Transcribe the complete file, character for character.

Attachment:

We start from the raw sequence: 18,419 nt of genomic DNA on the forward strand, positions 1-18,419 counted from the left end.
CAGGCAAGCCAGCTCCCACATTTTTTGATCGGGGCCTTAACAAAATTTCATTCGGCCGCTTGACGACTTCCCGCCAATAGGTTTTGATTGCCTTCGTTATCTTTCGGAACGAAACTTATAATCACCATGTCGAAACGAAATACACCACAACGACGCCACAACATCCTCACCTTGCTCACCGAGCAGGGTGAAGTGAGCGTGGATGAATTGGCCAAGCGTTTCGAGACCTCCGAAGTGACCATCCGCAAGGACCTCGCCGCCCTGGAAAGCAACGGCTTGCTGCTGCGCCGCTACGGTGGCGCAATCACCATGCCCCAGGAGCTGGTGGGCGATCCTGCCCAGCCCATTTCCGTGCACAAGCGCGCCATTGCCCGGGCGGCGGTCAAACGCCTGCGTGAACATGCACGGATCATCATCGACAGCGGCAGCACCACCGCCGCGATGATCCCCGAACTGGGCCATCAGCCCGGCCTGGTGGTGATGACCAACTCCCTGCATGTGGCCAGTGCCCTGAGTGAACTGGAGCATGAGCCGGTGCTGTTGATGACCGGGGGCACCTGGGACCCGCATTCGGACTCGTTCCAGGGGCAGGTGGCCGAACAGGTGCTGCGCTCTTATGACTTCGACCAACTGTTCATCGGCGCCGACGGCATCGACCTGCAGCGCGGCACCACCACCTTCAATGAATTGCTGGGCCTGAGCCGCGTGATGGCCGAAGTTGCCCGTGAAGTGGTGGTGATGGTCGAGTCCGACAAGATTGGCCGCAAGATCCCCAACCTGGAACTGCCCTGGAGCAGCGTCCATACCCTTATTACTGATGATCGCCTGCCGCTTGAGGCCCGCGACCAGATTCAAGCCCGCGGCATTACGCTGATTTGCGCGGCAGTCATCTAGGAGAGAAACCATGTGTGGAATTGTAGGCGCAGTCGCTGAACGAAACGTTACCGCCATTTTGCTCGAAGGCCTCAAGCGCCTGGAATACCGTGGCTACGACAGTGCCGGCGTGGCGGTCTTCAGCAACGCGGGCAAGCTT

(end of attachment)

We start from the raw sequence: 18,419 nt of genomic DNA on the forward strand, positions 1-18,419 counted from the left end.
CAGGCAAGCCAGCTCCCACATTTTTTGATCGGGGCCTTAACAAAATTTCATTCGGCCGCTTGACGACTTCCCGCCAATAGGTTTTGATTGCCTTCGTTATCTTTCGGAACGAAACTTATAATCACCATGTCGAAACGAAATACACCACAACGACGCCACAACATCCTCACCTTGCTCACCGAGCAGGGTGAAGTGAGCGTGGATGAATTGGCCAAGCGTTTCGAGACCTCCGAAGTGACCATCCGCAAGGACCTCGCCGCCCTGGAAAGCAACGGCTTGCTGCTGCGCCGCTACGGTGGCGCAATCACCATGCCCCAGGAGCTGGTGGGCGATCCTGCCCAGCCCATTTCCGTGCACAAGCGCGCCATTGCCCGGGCGGCGGTCAAACGCCTGCGTGAACATGCACGGATCATCATCGACAGCGGCAGCACCACCGCCGCGATGATCCCCGAACTGGGCCATCAGCCCGGCCTGGTGGTGATGACCAACTCCCTGCATGTGGCCAGTGCCCTGAGTGAACTGGAGCATGAGCCGGTGCTGTTGATGACCGGGGGCACCTGGGACCCGCATTCGGACTCGTTCCAGGGGCAGGTGGCCGAACAGGTGCTGCGCTCTTATGACTTCGACCAACTGTTCATCGGCGCCGACGGCATCGACCTGCAGCGCGGCACCACCACCTTCAATGAATTGCTGGGCCTGAGCCGCGTGATGGCCGAAGTTGCCCGTGAAGTGGTGGTGATGGTCGAGTCCGACAAGATTGGCCGCAAGATCCCCAACCTGGAACTGCCCTGGAGCAGCGTCCATACCCTTATTACTGATGATCGCCTGCCGCTTGAGGCCCGCGACCAGATTCAAGCCCGCGGCATTACGCTGATTTGCGCGGCAGTCATCTAGGAGAGAAACCATGTGTGGAATTGTAGGCGCAGTCGCTGAACGAAACGTTACCGCCATTTTGCTCGAAGGCCTCAAGCGCCTGGAATACCGTGGCTACGACAGTGCCGGCGTGGCGGTCTTCAGCAACGCGGGCAAGCTT